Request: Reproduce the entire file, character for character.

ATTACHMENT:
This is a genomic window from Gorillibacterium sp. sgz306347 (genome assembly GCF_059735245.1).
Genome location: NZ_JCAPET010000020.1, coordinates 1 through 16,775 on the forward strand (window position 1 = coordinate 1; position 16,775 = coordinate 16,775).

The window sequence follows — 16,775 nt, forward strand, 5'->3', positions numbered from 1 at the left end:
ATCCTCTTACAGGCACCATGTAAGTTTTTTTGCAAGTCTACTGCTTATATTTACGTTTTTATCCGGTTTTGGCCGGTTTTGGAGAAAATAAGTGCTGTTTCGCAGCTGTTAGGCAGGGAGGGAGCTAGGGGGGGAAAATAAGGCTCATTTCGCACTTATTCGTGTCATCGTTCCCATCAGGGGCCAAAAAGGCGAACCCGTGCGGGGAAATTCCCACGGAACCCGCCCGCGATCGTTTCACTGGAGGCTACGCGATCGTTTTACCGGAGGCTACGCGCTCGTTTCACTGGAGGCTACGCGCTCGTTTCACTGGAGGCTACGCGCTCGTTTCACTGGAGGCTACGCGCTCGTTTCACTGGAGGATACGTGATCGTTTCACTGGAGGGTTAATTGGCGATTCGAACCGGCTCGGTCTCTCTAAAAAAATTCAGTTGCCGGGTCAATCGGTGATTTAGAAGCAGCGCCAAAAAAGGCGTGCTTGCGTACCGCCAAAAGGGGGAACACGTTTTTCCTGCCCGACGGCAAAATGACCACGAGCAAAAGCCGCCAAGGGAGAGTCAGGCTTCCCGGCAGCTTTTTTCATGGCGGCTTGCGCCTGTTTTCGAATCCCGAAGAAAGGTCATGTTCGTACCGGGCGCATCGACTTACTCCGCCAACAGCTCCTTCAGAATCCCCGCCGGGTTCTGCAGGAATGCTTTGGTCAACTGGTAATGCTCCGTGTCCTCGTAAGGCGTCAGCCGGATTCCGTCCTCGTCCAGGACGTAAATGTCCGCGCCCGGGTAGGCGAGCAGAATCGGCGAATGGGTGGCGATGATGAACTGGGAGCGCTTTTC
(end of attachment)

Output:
This is a genomic window from Gorillibacterium sp. sgz306347 (genome assembly GCF_059735245.1).
Genome location: NZ_JCAPET010000020.1, coordinates 1 through 16,775 on the forward strand (window position 1 = coordinate 1; position 16,775 = coordinate 16,775).

The window sequence follows — 16,775 nt, forward strand, 5'->3', positions numbered from 1 at the left end:
ATCCTCTTACAGGCACCATGTAAGTTTTTTTGCAAGTCTACTGCTTATATTTACGTTTTTATCCGGTTTTGGCCGGTTTTGGAGAAAATAAGTGCTGTTTCGCAGCTGTTAGGCAGGGAGGGAGCTAGGGGGGGAAAATAAGGCTCATTTCGCACTTATTCGTGTCATCGTTCCCATCAGGGGCCAAAAAGGCGAACCCGTGCGGGGAAATTCCCACGGAACCCGCCCGCGATCGTTTCACTGGAGGCTACGCGATCGTTTTACCGGAGGCTACGCGCTCGTTTCACTGGAGGCTACGCGCTCGTTTCACTGGAGGCTACGCGCTCGTTTCACTGGAGGCTACGCGCTCGTTTCACTGGAGGATACGTGATCGTTTCACTGGAGGGTTAATTGGCGATTCGAACCGGCTCGGTCTCTCTAAAAAAATTCAGTTGCCGGGTCAATCGGTGATTTAGAAGCAGCGCCAAAAAAGGCGTGCTTGCGTACCGCCAAAAGGGGGAACACGTTTTTCCTGCCCGACGGCAAAATGACCACGAGCAAAAGCCGCCAAGGGAGAGTCAGGCTTCCCGGCAGCTTTTTTCATGGCGGCTTGCGCCTGTTTTCGAATCCCGAAGAAAGGTCATGTTCGTACCGGGCGCATCGACTTACTCCGCCAACAGCTCCTTCAGAATCCCCGCCGGGTTCTGCAGGAATGCTTTGGTCAACTGGTAATGCTCCGTGTCCTCGTAAGGCGTCAGCCGGATTCCGTCCTCGTCCAGGACGTAAATGTCCGCGCCCGGGTAGGCGAGCAGAATCGGCGAATGGGTGGCGATGATGAACTGGGAGCGCTTTTC